It’s almost Halloween, and people are decorating their houses and yards. One person in Fort Campbell, Kentucky, put a display up that elicited this mild reaction.
Fort Campbell Public Affairs officer Brendalyn Carpenter said that it was "her understanding that the display was not intended to be offensive, but authorities deemed it could be interpreted as such. She said the occupant did extend an apology about the decorations."
Oh, not intended to be offensive, but could be interpreted, possibly uncharitably and unfairly, as such. Where have I heard that kind of notpology before? It seems to be a fairly common sentence construction in English.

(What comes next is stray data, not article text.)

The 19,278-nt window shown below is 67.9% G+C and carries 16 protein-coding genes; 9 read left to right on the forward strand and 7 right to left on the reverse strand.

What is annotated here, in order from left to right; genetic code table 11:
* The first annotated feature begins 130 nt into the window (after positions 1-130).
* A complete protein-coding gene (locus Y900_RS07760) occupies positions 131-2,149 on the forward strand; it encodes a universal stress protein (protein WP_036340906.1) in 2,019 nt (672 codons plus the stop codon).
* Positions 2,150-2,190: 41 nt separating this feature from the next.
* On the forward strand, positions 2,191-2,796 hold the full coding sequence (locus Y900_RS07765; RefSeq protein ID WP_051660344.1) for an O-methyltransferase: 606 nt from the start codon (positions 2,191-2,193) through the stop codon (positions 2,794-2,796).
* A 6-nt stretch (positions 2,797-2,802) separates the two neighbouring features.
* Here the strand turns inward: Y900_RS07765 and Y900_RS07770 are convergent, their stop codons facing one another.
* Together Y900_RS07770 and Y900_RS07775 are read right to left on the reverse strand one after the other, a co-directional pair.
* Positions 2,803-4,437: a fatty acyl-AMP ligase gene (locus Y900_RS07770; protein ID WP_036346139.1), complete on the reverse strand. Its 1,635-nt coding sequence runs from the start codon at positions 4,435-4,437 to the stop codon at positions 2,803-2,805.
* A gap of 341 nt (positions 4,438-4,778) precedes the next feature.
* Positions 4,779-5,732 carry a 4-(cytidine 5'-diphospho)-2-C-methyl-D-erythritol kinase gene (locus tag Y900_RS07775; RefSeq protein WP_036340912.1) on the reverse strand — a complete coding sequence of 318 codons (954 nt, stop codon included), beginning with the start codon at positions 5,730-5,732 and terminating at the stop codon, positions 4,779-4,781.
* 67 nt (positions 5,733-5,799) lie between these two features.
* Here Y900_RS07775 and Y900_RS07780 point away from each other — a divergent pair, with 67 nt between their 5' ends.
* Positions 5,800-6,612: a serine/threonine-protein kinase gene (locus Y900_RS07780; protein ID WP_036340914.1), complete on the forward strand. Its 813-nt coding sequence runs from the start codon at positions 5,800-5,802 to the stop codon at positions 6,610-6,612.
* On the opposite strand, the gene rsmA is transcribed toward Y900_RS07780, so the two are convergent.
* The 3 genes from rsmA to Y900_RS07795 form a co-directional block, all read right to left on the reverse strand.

Of course, then you see a photo of the display and wonder how anyone could possibly see it as inoffensive.
Yep, it wasn’t just Halloween blackface — this person put up a scene of a whole black family getting lynched in their front yard, complete with small child with a knife in the back.
Officials said the resident willingly removed the decorations after being informed of concerns raised by the community.
See? Perfectly reasonable!